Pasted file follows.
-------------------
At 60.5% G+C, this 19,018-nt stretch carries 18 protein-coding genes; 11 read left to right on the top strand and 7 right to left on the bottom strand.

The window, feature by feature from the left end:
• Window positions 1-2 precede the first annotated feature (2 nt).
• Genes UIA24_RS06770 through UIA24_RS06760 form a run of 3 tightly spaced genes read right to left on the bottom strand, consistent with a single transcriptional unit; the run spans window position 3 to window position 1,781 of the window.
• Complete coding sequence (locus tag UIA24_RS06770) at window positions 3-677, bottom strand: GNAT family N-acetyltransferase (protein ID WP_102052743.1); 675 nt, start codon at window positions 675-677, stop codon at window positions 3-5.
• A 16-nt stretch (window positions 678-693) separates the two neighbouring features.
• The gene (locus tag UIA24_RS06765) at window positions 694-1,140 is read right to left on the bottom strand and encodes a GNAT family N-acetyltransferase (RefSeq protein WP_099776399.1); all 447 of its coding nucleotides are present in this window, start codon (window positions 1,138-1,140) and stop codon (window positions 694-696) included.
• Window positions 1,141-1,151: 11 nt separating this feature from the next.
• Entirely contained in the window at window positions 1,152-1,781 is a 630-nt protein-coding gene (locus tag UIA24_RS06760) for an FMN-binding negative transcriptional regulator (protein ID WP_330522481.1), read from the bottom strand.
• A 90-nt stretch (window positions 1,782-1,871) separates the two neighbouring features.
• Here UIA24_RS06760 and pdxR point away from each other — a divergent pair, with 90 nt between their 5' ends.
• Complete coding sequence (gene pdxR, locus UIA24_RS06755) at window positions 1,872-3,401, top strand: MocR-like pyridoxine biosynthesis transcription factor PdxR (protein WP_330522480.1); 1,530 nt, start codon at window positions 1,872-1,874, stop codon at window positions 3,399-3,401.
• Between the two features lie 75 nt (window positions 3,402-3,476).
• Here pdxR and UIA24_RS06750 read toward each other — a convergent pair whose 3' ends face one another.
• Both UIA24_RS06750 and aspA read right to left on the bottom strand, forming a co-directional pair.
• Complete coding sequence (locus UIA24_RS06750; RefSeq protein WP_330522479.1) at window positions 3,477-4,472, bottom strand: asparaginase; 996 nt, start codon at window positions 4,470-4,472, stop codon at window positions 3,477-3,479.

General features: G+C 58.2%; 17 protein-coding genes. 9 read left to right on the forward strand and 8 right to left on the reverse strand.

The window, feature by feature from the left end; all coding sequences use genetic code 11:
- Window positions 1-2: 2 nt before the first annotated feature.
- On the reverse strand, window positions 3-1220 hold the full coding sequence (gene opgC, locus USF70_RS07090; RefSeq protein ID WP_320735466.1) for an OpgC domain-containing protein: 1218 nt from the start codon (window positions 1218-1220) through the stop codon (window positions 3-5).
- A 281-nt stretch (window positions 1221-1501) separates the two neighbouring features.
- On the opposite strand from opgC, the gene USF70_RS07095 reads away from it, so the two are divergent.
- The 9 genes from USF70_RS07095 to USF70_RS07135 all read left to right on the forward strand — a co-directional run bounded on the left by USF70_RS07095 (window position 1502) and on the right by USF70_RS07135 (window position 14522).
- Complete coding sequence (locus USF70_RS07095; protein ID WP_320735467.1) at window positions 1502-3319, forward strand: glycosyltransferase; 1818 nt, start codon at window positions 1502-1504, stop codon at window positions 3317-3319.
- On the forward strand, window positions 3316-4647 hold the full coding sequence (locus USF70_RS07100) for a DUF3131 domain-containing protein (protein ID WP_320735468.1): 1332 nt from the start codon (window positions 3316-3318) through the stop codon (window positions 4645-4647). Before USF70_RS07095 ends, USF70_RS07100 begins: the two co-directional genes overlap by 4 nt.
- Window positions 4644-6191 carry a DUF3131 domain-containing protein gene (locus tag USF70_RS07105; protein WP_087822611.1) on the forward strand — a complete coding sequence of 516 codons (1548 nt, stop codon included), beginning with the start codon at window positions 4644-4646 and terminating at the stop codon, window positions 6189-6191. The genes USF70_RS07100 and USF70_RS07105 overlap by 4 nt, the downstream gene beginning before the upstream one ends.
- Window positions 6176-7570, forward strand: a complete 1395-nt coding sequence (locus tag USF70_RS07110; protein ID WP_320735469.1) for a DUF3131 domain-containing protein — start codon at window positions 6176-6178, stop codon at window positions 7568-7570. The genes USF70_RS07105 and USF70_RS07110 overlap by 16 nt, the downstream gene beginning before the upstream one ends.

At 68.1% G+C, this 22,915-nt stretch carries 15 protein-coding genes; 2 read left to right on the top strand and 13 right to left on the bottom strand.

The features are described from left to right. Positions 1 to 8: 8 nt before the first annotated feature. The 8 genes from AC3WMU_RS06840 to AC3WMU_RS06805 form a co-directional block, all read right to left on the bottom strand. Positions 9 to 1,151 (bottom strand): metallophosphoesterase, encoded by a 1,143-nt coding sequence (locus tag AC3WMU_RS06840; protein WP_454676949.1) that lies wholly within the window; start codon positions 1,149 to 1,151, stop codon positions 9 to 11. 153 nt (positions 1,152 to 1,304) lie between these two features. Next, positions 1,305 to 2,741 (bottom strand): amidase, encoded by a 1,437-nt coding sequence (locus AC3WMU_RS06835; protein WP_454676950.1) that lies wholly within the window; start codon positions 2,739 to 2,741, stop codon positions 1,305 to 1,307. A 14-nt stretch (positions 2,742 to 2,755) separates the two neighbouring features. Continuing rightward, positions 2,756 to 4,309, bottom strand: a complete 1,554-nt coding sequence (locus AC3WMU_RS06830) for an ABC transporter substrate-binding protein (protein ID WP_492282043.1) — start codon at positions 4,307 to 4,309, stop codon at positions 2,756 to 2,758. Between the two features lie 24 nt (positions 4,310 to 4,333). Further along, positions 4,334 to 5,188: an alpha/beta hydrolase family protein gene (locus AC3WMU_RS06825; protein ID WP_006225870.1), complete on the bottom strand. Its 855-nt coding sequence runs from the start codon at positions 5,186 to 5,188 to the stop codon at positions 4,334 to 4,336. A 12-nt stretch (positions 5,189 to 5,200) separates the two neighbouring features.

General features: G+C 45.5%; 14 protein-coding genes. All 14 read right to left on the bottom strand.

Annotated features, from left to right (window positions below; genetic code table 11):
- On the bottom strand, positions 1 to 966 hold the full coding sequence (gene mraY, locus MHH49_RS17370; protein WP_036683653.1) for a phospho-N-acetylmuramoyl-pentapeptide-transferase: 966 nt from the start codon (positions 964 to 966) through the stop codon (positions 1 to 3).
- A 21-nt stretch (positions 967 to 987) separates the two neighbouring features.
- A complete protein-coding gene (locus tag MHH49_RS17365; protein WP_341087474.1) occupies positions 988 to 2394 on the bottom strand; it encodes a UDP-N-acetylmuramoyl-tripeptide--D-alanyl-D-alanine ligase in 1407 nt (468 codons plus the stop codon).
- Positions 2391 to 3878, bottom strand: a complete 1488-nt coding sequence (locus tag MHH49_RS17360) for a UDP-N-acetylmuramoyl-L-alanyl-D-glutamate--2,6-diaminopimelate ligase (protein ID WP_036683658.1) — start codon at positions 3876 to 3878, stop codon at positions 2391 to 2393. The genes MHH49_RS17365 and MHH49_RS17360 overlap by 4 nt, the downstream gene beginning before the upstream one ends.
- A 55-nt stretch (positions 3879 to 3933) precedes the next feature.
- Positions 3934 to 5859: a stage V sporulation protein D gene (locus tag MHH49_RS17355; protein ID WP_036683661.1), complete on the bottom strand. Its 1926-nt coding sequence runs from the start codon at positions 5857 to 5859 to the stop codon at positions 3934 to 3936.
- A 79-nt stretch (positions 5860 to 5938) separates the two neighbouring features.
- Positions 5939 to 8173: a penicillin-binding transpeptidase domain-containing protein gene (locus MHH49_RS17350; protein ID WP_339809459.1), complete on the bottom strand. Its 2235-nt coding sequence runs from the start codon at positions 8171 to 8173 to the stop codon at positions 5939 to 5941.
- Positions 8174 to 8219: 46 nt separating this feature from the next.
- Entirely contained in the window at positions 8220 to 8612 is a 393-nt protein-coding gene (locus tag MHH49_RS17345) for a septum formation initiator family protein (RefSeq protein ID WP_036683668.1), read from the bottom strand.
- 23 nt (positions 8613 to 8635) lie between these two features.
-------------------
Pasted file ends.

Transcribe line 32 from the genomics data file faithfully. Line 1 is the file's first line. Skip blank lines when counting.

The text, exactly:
- On the bottom strand, positions 1 to 966 hold the full coding sequence (gene mraY, locus MHH49_RS17370; protein WP_036683653.1) for a phospho-N-acetylmuramoyl-pentapeptide-transferase: 966 nt from the start codon (positions 964 to 966) through the stop codon (positions 1 to 3).